Writer J.G. Ballard, best known for the autobiographical novel “Empire Of The Sun,” which drew on his childhood detention in a Japanese prison camp in China, died Sunday, his agent said. He was 78.
Ballard was diagnosed with prostate cancer in 2006. He had been ill “for several years,” his agent Margaret Hanbury said in a statement announcing his death on Sunday, but she did not give the cause of death. It was not immediately clear where he died.
“His acute and visionary observation of contemporary life was distilled into a number of brilliant, powerful novels which have been published all over the world and saw Ballard gain cult status,” Hanbury said.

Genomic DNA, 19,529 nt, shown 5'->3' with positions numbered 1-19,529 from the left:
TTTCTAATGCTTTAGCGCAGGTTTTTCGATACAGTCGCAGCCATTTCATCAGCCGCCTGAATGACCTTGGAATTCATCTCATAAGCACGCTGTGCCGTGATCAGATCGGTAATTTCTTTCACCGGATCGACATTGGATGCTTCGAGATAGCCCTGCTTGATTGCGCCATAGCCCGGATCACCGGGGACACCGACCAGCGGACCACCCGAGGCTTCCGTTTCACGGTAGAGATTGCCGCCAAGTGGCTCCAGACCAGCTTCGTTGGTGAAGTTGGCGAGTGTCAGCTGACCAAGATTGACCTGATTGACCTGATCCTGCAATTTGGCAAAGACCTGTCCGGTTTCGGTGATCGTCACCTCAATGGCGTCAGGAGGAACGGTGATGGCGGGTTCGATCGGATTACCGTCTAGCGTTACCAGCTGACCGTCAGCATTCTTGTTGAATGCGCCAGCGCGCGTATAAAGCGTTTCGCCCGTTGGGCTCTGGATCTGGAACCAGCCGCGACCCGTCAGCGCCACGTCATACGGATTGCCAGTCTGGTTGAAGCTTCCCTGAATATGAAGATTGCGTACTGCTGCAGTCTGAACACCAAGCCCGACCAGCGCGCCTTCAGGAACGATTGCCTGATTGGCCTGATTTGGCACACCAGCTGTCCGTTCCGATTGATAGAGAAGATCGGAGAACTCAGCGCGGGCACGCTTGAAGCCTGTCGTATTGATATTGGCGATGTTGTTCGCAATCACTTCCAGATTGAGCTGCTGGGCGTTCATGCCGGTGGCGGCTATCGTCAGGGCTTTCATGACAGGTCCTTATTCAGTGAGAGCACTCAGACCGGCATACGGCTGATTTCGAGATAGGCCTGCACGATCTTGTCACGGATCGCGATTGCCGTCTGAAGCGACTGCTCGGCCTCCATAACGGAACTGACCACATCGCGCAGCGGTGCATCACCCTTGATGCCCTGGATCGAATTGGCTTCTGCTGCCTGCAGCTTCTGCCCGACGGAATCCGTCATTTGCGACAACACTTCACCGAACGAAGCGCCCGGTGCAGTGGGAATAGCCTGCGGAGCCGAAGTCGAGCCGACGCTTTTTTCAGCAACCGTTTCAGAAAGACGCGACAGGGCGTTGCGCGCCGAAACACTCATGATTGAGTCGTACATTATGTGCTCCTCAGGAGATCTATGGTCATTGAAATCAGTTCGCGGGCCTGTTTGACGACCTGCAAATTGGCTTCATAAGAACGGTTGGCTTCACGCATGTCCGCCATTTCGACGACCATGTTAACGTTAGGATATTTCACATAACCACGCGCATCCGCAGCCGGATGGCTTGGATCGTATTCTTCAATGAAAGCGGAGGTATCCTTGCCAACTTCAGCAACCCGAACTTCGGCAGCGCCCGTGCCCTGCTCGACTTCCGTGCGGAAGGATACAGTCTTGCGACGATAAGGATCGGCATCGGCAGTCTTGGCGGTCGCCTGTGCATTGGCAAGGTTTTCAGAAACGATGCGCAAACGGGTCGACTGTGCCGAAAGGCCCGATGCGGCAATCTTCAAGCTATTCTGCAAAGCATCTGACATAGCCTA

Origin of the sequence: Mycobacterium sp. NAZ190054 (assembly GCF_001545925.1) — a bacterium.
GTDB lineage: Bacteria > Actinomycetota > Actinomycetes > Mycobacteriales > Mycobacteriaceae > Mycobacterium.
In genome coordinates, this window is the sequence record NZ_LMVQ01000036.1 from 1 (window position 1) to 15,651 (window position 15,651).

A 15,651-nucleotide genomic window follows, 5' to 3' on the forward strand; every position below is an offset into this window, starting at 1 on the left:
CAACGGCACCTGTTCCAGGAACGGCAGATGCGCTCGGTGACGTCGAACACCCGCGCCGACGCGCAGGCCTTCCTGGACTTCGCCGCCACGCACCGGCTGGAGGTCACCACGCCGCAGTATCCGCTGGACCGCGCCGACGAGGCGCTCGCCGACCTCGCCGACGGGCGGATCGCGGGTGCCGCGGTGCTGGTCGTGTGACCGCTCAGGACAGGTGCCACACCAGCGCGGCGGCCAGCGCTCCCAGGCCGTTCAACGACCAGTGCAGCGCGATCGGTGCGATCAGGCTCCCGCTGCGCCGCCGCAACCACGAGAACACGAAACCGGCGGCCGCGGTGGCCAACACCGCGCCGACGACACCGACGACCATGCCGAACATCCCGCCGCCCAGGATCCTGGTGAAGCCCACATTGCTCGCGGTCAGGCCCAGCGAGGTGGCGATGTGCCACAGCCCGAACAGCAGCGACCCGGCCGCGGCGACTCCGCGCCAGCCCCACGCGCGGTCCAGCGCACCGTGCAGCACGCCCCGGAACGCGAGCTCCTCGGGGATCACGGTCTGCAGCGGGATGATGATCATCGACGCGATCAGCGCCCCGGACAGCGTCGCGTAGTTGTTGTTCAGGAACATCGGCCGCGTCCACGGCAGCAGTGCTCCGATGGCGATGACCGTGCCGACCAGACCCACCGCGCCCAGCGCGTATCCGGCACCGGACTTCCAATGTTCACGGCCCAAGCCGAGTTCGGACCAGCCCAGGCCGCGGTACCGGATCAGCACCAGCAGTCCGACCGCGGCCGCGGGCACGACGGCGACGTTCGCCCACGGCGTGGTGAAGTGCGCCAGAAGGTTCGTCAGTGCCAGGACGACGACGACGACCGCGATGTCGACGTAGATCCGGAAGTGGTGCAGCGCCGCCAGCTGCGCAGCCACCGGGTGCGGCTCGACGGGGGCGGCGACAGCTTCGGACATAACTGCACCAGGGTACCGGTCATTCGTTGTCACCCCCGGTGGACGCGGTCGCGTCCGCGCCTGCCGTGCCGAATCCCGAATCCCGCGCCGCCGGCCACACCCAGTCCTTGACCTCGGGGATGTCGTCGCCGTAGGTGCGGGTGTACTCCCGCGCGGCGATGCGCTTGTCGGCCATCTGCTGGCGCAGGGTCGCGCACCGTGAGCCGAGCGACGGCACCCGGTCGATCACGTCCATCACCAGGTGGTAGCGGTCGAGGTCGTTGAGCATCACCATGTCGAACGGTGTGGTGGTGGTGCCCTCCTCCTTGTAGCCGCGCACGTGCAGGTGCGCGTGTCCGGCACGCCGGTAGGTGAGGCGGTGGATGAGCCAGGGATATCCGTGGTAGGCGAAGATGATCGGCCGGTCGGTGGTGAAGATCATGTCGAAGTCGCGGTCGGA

Ballard was born in Shanghai, China, and was interned there in a prison camp by Japanese troops in 1941 — an experience he drew on in the 1984 novel “Empire of The Sun,” later adapted as a film by U.S. director Steven Spielberg.
His other novels and short story collections, which often took a dark, dystopian science fiction view, included “Cocaine Nights,” “Vermilion Sands” and “Memories of the Space Age.”
The writer moved to Britain in 1946, where he lived until his death.
Ballard was sometimes controversial. His 1973 novel “Crash,” which explored contentious themes about people who derive pleasure from car accidents, was adapted into film by David Cronenberg in 1996.